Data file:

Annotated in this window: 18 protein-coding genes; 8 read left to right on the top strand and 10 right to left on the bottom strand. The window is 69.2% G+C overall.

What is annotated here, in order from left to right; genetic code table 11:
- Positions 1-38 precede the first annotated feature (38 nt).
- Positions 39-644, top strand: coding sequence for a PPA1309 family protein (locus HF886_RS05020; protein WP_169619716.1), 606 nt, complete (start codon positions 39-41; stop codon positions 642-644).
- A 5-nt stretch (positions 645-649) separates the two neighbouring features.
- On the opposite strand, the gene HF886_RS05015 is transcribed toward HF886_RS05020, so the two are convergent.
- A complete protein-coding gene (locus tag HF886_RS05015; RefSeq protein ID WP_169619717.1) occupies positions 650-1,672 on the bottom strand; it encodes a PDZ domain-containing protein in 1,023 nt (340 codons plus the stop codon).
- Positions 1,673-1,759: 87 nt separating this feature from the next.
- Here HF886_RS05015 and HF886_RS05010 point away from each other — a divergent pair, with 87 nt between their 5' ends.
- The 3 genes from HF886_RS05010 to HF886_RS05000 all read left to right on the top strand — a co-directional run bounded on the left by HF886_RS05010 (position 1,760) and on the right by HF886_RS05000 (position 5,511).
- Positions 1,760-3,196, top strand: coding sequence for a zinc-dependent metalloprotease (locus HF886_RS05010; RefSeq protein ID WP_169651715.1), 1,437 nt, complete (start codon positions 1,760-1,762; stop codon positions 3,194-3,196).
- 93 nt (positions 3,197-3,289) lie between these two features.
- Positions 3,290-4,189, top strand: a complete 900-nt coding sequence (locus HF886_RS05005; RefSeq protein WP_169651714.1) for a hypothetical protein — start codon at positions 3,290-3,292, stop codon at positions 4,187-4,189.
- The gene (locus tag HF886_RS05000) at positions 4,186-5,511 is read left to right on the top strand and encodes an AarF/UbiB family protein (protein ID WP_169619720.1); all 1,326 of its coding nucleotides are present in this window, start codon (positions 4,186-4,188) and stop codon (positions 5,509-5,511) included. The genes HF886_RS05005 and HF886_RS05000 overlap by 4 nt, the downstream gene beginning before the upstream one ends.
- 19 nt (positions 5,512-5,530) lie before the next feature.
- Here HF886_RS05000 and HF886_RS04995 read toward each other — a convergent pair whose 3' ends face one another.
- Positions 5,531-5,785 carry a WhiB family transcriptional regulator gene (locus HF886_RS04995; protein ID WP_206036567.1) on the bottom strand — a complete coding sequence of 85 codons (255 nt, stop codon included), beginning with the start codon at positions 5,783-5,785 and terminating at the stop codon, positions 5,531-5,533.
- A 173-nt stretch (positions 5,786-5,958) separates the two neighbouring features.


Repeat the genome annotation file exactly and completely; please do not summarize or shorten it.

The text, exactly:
Annotated in this window: 18 protein-coding genes; 8 read left to right on the top strand and 10 right to left on the bottom strand. The window is 69.2% G+C overall.

What is annotated here, in order from left to right; genetic code table 11:
- Positions 1-38 precede the first annotated feature (38 nt).
- Positions 39-644, top strand: coding sequence for a PPA1309 family protein (locus HF886_RS05020; protein WP_169619716.1), 606 nt, complete (start codon positions 39-41; stop codon positions 642-644).
- A 5-nt stretch (positions 645-649) separates the two neighbouring features.
- On the opposite strand, the gene HF886_RS05015 is transcribed toward HF886_RS05020, so the two are convergent.
- A complete protein-coding gene (locus tag HF886_RS05015; RefSeq protein ID WP_169619717.1) occupies positions 650-1,672 on the bottom strand; it encodes a PDZ domain-containing protein in 1,023 nt (340 codons plus the stop codon).
- Positions 1,673-1,759: 87 nt separating this feature from the next.
- Here HF886_RS05015 and HF886_RS05010 point away from each other — a divergent pair, with 87 nt between their 5' ends.
- The 3 genes from HF886_RS05010 to HF886_RS05000 all read left to right on the top strand — a co-directional run bounded on the left by HF886_RS05010 (position 1,760) and on the right by HF886_RS05000 (position 5,511).
- Positions 1,760-3,196, top strand: coding sequence for a zinc-dependent metalloprotease (locus HF886_RS05010; RefSeq protein ID WP_169651715.1), 1,437 nt, complete (start codon positions 1,760-1,762; stop codon positions 3,194-3,196).
- 93 nt (positions 3,197-3,289) lie between these two features.
- Positions 3,290-4,189, top strand: a complete 900-nt coding sequence (locus HF886_RS05005; RefSeq protein WP_169651714.1) for a hypothetical protein — start codon at positions 3,290-3,292, stop codon at positions 4,187-4,189.
- The gene (locus tag HF886_RS05000) at positions 4,186-5,511 is read left to right on the top strand and encodes an AarF/UbiB family protein (protein ID WP_169619720.1); all 1,326 of its coding nucleotides are present in this window, start codon (positions 4,186-4,188) and stop codon (positions 5,509-5,511) included. The genes HF886_RS05005 and HF886_RS05000 overlap by 4 nt, the downstream gene beginning before the upstream one ends.
- 19 nt (positions 5,512-5,530) lie before the next feature.
- Here HF886_RS05000 and HF886_RS04995 read toward each other — a convergent pair whose 3' ends face one another.
- Positions 5,531-5,785 carry a WhiB family transcriptional regulator gene (locus HF886_RS04995; protein ID WP_206036567.1) on the bottom strand — a complete coding sequence of 85 codons (255 nt, stop codon included), beginning with the start codon at positions 5,783-5,785 and terminating at the stop codon, positions 5,531-5,533.
- A 173-nt stretch (positions 5,786-5,958) separates the two neighbouring features.